Gotta love a phantom move higher if nothing else for providing us in the media with fodder to speculate over the reason. Shares of data storage and file sharing company Dropbox (DBX) exploded 14% on high volume, despite a lack of news. Dropbox declined to comment on the stock's move to TheStreet's Kinsey Grant, but that won't stop the speculation.

Sure, it's likely an insider buy or a rumor of a planned buyback that's driving the stock, but maybe the market is getting wind of something more substantial. Maybe it's that Dropbox, which only recently went public, is hearing some takeover chatter. Maybe it's not. But if the company was to be acquired, or open to an acquisition, you'd have to imagine the interest would be there. The company has relationships with a ton of big tech companies that could all use Dropbox in some way. According to its latest 10-Q, Dropbox has partnerships or "integrations" with Microsoft (MSFT)  , Adobe (ADBE)  , Apple (AAPL)  , Salesforce (CRM)  , Atlassian, Slack, IBM (IBM)  , Cisco (CSCO)  , VMware (VMW)  , Okta (OKTA)  , Symantec (SYMC)  , Palo Alto Networks (PANW)  and a variety of other vendors. The company also competes with Apple, Microsoft, Amazon (AMZN)  , Google (GOOGL)  and Box (BOX)  in the cloud storage realm. Microsoft, which has been highly acquisitive has been subject to speculation as a potential bidder, already, though Salesforce, which deepened its ties with DropBox through a $100 million investment just after the latter's IPO, also seems like a prime candidate. From the moment I personally used DropBox, it seemed like a no brainer for Apple. Steve Jobs seemed to think so too, but with a bit of a different attitude than other interested parties, according to reports of a meeting between the Apple founder and Dropbox founder Drew Houston in the early days of Dropbox.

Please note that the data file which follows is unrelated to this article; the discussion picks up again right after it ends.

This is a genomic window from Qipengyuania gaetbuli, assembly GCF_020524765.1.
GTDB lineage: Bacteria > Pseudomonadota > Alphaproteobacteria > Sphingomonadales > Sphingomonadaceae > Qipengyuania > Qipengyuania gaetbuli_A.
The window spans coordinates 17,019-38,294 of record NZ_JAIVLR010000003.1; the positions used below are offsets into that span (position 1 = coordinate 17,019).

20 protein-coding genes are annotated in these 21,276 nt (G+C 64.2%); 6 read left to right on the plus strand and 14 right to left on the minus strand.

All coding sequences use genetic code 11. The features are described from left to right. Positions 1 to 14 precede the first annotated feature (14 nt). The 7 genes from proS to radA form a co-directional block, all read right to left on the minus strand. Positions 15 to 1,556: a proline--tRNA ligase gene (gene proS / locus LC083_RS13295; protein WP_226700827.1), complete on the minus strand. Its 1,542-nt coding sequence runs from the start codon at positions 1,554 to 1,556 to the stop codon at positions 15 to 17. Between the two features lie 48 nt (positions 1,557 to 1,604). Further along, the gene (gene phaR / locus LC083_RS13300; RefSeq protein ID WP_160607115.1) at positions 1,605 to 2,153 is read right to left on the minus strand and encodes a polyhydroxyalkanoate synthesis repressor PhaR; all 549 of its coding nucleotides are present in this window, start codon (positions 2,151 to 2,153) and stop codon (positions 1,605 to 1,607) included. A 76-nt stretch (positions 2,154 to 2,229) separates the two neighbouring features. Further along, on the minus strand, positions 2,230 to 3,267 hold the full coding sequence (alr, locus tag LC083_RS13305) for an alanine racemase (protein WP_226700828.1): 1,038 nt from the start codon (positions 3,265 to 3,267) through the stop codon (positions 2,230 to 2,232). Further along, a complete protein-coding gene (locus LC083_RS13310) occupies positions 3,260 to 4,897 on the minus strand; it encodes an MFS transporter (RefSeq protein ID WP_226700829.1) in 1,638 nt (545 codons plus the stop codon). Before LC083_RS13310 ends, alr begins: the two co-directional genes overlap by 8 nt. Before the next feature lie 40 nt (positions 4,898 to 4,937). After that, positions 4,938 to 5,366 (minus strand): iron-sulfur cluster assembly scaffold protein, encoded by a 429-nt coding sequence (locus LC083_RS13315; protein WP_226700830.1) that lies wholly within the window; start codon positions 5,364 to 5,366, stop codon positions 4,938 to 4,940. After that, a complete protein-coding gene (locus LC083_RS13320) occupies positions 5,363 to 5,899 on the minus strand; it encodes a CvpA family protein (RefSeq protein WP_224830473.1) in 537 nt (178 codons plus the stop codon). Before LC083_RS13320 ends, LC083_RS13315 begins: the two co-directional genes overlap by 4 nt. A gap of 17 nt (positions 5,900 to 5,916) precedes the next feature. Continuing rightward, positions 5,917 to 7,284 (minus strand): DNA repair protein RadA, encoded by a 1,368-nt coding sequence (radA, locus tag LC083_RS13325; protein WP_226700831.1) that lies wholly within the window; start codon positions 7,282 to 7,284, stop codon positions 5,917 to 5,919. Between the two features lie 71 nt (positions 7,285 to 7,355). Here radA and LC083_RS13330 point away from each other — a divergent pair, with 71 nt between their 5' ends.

You know what these two mergers (AT&T-Time Warner (T)   (TWX) and some form of Comcast (CMCSA)  or Disney (DIS)  and Fox (FOXA)  ) will do? Create industry powerhouses like we've never seen before, for one, but also create companies with extreme amounts of debt. The two most indebted companies in the world to be exact. That's according to Moody's and S&P, which both weighed in on the merger today. Talking about Comcast's new Fox bid, Moody's said that while the combined company could have more than $170 billion in debt, the combined entities are also expected to generate considerable free cash flows "which we believe would be sufficient to repay debt maturities as they come due, resulting in minimal capital market risk after closing if successful." Not such a big if, after the AT&T-Time Warner bid was given the green light by regulators, but still something to note as "secular pressures on linear pay TV and slowing cable industry growth" could make things tough for Comcast in the future without this bump in cash flows. Conversely, Disney faces much less risk to its balance sheet, since its offer for Fox is in equity.

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